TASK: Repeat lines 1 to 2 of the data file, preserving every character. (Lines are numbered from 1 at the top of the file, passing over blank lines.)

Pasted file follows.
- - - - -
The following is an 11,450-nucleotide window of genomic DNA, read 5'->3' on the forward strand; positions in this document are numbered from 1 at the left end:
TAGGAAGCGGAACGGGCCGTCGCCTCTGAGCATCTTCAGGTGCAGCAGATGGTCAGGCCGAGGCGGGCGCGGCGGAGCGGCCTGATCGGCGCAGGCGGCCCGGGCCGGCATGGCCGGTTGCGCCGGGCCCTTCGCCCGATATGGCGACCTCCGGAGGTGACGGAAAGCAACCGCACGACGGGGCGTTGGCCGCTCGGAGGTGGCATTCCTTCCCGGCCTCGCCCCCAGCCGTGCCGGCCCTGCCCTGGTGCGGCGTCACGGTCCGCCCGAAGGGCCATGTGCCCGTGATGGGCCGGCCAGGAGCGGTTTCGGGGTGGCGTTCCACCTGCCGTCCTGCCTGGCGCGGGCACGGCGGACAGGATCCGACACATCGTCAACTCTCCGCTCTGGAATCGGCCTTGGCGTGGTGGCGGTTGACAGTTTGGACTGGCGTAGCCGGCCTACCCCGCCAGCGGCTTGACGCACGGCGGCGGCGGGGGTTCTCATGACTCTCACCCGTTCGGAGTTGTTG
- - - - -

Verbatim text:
The following is an 11,450-nucleotide window of genomic DNA, read 5'->3' on the forward strand; positions in this document are numbered from 1 at the left end:
TAGGAAGCGGAACGGGCCGTCGCCTCTGAGCATCTTCAGGTGCAGCAGATGGTCAGGCCGAGGCGGGCGCGGCGGAGCGGCCTGATCGGCGCAGGCGGCCCGGGCCGGCATGGCCGGTTGCGCCGGGCCCTTCGCCCGATATGGCGACCTCCGGAGGTGACGGAAAGCAACCGCACGACGGGGCGTTGGCCGCTCGGAGGTGGCATTCCTTCCCGGCCTCGCCCCCAGCCGTGCCGGCCCTGCCCTGGTGCGGCGTCACGGTCCGCCCGAAGGGCCATGTGCCCGTGATGGGCCGGCCAGGAGCGGTTTCGGGGTGGCGTTCCACCTGCCGTCCTGCCTGGCGCGGGCACGGCGGACAGGATCCGACACATCGTCAACTCTCCGCTCTGGAATCGGCCTTGGCGTGGTGGCGGTTGACAGTTTGGACTGGCGTAGCCGGCCTACCCCGCCAGCGGCTTGACGCACGGCGGCGGCGGGGGTTCTCATGACTCTCACCCGTTCGGAGTTGTTG